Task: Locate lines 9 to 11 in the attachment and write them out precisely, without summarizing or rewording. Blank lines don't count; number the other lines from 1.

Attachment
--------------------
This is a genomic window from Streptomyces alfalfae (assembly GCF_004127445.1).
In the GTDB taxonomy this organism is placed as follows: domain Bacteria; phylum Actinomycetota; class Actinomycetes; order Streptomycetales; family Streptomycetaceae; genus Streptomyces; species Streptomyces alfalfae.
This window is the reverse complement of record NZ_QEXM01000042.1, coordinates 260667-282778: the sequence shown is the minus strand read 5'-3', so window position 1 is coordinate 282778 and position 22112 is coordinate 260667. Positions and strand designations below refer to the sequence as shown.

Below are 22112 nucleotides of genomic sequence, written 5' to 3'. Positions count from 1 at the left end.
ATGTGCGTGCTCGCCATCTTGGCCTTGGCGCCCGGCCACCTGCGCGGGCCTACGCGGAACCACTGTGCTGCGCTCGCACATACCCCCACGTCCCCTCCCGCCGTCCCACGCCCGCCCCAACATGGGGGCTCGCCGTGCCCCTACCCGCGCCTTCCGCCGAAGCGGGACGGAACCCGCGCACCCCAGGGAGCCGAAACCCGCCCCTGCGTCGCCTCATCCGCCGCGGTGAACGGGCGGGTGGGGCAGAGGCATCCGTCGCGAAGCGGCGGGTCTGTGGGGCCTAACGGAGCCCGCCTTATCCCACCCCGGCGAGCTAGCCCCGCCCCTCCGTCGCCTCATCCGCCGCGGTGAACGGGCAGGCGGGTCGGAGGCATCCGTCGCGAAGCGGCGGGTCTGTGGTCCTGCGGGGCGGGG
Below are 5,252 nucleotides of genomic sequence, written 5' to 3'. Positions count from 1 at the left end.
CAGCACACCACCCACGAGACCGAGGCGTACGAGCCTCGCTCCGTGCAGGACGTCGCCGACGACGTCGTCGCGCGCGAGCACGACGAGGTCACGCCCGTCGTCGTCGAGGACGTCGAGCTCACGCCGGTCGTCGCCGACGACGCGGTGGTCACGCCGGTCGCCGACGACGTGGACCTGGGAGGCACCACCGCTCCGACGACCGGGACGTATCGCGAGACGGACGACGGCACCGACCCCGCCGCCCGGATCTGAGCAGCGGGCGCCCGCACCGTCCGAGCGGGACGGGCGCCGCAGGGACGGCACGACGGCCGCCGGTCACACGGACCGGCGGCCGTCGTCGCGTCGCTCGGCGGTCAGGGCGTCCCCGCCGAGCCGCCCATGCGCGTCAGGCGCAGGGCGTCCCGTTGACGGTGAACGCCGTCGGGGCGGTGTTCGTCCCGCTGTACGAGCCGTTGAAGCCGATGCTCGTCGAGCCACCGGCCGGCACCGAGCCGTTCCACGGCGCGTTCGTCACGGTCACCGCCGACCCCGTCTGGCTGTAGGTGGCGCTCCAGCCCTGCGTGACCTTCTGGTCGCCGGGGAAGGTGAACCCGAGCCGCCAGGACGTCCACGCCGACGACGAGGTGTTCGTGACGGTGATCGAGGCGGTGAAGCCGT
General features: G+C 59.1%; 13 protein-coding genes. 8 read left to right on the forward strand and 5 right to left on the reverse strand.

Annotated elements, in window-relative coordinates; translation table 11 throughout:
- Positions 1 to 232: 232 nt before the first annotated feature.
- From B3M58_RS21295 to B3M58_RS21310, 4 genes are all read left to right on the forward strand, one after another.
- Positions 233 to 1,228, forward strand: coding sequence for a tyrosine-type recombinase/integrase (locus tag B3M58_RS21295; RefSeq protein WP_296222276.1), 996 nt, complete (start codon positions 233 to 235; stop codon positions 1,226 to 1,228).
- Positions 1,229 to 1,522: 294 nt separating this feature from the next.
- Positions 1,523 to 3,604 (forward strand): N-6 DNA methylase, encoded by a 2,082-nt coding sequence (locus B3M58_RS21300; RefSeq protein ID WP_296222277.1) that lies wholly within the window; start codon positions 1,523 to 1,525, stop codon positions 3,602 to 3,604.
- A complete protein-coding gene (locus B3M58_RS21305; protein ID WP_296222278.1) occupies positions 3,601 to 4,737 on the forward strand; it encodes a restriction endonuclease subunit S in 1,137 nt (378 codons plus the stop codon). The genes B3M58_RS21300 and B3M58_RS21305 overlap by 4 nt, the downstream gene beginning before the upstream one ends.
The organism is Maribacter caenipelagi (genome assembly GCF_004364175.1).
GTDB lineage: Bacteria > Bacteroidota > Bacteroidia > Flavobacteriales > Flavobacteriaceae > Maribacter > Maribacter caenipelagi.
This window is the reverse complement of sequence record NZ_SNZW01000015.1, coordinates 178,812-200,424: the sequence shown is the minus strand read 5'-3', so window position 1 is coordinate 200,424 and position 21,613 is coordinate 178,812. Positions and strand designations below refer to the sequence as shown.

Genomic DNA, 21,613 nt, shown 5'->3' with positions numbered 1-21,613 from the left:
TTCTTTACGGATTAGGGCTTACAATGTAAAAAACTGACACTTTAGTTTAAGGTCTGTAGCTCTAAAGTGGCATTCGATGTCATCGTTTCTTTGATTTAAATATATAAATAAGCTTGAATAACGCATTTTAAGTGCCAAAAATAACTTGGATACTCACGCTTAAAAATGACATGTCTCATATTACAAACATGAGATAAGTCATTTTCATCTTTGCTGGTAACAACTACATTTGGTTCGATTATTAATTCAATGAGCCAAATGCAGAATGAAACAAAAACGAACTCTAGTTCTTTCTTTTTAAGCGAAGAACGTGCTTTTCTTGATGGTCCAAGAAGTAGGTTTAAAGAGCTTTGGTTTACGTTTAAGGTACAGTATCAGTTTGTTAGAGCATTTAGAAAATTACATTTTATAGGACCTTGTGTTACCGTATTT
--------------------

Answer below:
Annotated elements, in window-relative coordinates; translation table 11 throughout:
- Positions 1 to 232: 232 nt before the first annotated feature.
- From B3M58_RS21295 to B3M58_RS21310, 4 genes are all read left to right on the forward strand, one after another.